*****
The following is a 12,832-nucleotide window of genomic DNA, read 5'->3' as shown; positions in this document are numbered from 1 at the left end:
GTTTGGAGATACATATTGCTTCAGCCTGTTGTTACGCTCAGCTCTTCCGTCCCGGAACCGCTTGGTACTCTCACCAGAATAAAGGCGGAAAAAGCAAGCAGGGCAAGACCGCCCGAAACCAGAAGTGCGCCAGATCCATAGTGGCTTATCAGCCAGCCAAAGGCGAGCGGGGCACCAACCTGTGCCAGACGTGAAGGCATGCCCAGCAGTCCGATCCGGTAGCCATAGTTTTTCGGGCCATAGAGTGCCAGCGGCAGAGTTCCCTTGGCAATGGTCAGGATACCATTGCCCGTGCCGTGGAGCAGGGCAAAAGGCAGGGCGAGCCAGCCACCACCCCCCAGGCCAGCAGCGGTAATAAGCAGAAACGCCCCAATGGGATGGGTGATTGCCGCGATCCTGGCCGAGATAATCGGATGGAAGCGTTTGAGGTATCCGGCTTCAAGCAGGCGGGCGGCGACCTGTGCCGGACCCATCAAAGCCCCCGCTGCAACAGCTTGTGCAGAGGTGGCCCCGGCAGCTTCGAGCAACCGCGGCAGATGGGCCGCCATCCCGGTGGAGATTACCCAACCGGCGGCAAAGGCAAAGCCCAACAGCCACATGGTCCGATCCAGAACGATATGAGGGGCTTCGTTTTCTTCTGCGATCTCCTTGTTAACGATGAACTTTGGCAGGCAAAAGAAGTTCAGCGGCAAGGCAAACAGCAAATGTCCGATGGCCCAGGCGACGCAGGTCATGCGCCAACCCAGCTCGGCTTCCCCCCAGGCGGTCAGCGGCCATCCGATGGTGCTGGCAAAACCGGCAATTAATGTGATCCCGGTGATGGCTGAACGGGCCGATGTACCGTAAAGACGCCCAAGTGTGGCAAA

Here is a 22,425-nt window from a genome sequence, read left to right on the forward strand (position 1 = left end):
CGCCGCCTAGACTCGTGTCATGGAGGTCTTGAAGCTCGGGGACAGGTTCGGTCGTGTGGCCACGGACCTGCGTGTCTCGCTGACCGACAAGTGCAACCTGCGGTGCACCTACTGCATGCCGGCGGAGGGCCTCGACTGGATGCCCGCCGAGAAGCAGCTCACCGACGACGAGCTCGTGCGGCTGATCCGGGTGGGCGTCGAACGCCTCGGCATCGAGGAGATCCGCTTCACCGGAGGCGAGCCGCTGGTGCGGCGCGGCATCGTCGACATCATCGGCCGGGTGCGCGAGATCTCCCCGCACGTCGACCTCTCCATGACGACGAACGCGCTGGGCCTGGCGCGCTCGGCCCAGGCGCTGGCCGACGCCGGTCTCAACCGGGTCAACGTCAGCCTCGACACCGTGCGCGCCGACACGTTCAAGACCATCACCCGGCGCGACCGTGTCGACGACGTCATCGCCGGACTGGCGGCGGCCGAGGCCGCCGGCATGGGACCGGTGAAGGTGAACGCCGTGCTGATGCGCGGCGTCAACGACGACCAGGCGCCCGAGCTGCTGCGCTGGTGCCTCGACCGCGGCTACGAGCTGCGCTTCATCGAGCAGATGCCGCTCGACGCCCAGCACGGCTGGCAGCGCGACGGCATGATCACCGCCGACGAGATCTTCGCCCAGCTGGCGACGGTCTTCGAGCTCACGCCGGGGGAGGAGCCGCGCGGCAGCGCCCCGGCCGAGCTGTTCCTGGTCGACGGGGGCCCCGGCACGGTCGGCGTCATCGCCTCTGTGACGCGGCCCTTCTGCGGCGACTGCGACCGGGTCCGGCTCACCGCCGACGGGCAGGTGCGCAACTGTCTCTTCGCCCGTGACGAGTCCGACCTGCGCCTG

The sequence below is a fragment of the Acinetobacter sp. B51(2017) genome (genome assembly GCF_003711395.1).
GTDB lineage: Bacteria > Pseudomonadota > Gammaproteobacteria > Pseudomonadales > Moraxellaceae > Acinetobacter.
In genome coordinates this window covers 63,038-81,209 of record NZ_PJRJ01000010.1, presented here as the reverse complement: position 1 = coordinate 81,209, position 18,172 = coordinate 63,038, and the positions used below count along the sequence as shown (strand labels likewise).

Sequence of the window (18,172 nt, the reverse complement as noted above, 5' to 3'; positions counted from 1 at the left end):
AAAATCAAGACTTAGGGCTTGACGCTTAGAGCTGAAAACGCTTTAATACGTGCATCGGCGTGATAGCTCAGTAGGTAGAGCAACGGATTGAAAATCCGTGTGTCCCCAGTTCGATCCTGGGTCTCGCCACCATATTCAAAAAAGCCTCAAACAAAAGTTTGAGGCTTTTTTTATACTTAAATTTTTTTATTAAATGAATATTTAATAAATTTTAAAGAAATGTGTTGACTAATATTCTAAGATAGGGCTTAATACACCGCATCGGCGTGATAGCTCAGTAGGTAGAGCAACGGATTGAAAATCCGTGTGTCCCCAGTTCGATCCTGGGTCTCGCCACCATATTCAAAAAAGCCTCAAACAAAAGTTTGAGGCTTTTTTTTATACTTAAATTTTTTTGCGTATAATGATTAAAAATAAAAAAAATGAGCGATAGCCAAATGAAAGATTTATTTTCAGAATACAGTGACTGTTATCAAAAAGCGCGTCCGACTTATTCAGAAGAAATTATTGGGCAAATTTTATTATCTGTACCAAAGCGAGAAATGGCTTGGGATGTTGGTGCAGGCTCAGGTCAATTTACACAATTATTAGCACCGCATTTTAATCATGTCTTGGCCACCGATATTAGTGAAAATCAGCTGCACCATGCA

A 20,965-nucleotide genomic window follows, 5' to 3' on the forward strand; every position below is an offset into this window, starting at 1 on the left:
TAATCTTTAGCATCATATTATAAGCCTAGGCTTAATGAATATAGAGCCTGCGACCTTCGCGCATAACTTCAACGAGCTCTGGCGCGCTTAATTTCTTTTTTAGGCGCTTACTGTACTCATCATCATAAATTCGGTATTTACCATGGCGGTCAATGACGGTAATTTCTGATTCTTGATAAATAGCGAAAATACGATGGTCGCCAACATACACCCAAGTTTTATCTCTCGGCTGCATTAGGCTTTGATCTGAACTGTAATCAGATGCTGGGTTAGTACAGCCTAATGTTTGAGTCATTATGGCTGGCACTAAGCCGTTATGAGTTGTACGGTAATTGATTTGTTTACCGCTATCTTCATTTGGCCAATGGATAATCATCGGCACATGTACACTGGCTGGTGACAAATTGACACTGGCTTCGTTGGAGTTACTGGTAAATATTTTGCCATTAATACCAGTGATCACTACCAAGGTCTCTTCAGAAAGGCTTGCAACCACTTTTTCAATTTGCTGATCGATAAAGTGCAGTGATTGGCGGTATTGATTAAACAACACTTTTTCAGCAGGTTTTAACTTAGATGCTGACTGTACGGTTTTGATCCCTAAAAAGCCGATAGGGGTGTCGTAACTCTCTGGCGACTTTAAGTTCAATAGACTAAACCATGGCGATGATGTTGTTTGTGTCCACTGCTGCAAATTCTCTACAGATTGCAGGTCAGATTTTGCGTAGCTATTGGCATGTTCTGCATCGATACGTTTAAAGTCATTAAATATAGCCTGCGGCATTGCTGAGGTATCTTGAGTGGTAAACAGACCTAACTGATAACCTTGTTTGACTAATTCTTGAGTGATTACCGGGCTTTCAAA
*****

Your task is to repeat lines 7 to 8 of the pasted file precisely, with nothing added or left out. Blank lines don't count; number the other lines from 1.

In genome coordinates this window covers 63,038-81,209 of record NZ_PJRJ01000010.1, presented here as the reverse complement: position 1 = coordinate 81,209, position 18,172 = coordinate 63,038, and the positions used below count along the sequence as shown (strand labels likewise).

Sequence of the window (18,172 nt, the reverse complement as noted above, 5' to 3'; positions counted from 1 at the left end):